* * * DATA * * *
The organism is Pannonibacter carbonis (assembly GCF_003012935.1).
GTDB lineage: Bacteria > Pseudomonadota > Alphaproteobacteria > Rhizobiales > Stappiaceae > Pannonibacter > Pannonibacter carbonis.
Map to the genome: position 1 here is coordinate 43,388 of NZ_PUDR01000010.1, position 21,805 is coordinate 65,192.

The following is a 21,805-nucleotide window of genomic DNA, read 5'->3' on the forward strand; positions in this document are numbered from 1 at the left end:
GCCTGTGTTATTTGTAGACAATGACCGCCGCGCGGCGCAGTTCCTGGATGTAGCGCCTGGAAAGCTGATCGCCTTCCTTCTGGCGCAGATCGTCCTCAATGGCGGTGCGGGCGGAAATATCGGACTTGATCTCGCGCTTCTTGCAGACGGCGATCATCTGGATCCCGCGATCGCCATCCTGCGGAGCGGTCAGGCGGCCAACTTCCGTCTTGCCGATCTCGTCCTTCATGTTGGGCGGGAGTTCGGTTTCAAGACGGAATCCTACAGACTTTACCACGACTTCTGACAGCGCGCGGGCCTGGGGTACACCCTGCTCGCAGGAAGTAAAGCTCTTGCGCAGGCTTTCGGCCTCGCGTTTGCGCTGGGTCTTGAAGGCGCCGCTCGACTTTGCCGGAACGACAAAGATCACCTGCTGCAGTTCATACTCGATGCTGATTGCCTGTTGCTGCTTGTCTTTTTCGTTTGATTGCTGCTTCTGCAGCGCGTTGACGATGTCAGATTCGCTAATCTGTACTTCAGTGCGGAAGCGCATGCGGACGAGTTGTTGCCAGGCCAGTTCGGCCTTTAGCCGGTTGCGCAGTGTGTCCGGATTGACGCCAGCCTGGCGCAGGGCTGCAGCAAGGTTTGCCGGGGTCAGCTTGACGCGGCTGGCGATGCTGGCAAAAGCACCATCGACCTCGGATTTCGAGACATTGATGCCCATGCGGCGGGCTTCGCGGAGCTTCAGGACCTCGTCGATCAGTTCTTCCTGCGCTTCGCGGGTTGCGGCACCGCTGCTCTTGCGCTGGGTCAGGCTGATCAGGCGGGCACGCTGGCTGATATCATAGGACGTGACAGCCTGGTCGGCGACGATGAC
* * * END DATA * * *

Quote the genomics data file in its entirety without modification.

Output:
The organism is Pannonibacter carbonis (assembly GCF_003012935.1).
GTDB lineage: Bacteria > Pseudomonadota > Alphaproteobacteria > Rhizobiales > Stappiaceae > Pannonibacter > Pannonibacter carbonis.
Map to the genome: position 1 here is coordinate 43,388 of NZ_PUDR01000010.1, position 21,805 is coordinate 65,192.

The following is a 21,805-nucleotide window of genomic DNA, read 5'->3' on the forward strand; positions in this document are numbered from 1 at the left end:
GCCTGTGTTATTTGTAGACAATGACCGCCGCGCGGCGCAGTTCCTGGATGTAGCGCCTGGAAAGCTGATCGCCTTCCTTCTGGCGCAGATCGTCCTCAATGGCGGTGCGGGCGGAAATATCGGACTTGATCTCGCGCTTCTTGCAGACGGCGATCATCTGGATCCCGCGATCGCCATCCTGCGGAGCGGTCAGGCGGCCAACTTCCGTCTTGCCGATCTCGTCCTTCATGTTGGGCGGGAGTTCGGTTTCAAGACGGAATCCTACAGACTTTACCACGACTTCTGACAGCGCGCGGGCCTGGGGTACACCCTGCTCGCAGGAAGTAAAGCTCTTGCGCAGGCTTTCGGCCTCGCGTTTGCGCTGGGTCTTGAAGGCGCCGCTCGACTTTGCCGGAACGACAAAGATCACCTGCTGCAGTTCATACTCGATGCTGATTGCCTGTTGCTGCTTGTCTTTTTCGTTTGATTGCTGCTTCTGCAGCGCGTTGACGATGTCAGATTCGCTAATCTGTACTTCAGTGCGGAAGCGCATGCGGACGAGTTGTTGCCAGGCCAGTTCGGCCTTTAGCCGGTTGCGCAGTGTGTCCGGATTGACGCCAGCCTGGCGCAGGGCTGCAGCAAGGTTTGCCGGGGTCAGCTTGACGCGGCTGGCGATGCTGGCAAAAGCACCATCGACCTCGGATTTCGAGACATTGATGCCCATGCGGCGGGCTTCGCGGAGCTTCAGGACCTCGTCGATCAGTTCTTCCTGCGCTTCGCGGGTTGCGGCACCGCTGCTCTTGCGCTGGGTCAGGCTGATCAGGCGGGCACGCTGGCTGATATCATAGGACGTGACAGCCTGGTCGGCGACGATGAC